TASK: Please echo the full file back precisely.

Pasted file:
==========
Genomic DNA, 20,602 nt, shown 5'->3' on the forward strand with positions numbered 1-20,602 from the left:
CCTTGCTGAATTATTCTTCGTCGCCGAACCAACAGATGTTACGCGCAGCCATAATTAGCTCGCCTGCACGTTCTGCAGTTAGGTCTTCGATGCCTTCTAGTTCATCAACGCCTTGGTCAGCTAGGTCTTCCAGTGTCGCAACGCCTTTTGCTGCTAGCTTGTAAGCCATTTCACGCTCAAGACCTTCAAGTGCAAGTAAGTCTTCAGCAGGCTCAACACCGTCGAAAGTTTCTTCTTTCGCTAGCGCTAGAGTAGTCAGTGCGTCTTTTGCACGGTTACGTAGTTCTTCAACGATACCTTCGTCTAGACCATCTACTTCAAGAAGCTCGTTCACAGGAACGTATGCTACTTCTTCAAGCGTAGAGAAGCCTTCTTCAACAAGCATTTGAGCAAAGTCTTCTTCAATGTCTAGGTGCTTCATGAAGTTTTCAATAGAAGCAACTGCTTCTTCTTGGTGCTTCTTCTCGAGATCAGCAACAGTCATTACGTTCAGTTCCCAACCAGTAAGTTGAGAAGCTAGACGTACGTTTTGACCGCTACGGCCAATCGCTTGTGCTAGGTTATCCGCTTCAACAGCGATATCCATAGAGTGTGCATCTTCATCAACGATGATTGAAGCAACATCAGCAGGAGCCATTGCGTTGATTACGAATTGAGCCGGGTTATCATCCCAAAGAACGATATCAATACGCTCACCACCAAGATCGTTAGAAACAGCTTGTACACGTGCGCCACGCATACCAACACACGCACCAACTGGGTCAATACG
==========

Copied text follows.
Genomic DNA, 20,602 nt, shown 5'->3' on the forward strand with positions numbered 1-20,602 from the left:
CCTTGCTGAATTATTCTTCGTCGCCGAACCAACAGATGTTACGCGCAGCCATAATTAGCTCGCCTGCACGTTCTGCAGTTAGGTCTTCGATGCCTTCTAGTTCATCAACGCCTTGGTCAGCTAGGTCTTCCAGTGTCGCAACGCCTTTTGCTGCTAGCTTGTAAGCCATTTCACGCTCAAGACCTTCAAGTGCAAGTAAGTCTTCAGCAGGCTCAACACCGTCGAAAGTTTCTTCTTTCGCTAGCGCTAGAGTAGTCAGTGCGTCTTTTGCACGGTTACGTAGTTCTTCAACGATACCTTCGTCTAGACCATCTACTTCAAGAAGCTCGTTCACAGGAACGTATGCTACTTCTTCAAGCGTAGAGAAGCCTTCTTCAACAAGCATTTGAGCAAAGTCTTCTTCAATGTCTAGGTGCTTCATGAAGTTTTCAATAGAAGCAACTGCTTCTTCTTGGTGCTTCTTCTCGAGATCAGCAACAGTCATTACGTTCAGTTCCCAACCAGTAAGTTGAGAAGCTAGACGTACGTTTTGACCGCTACGGCCAATCGCTTGTGCTAGGTTATCCGCTTCAACAGCGATATCCATAGAGTGTGCATCTTCATCAACGATGATTGAAGCAACATCAGCAGGAGCCATTGCGTTGATTACGAATTGAGCCGGGTTATCATCCCAAAGAACGATATCAATACGCTCACCACCAAGATCGTTAGAAACAGCTTGTACACGTGCGCCACGCATACCAACACACGCACCAACTGGGTCAATACG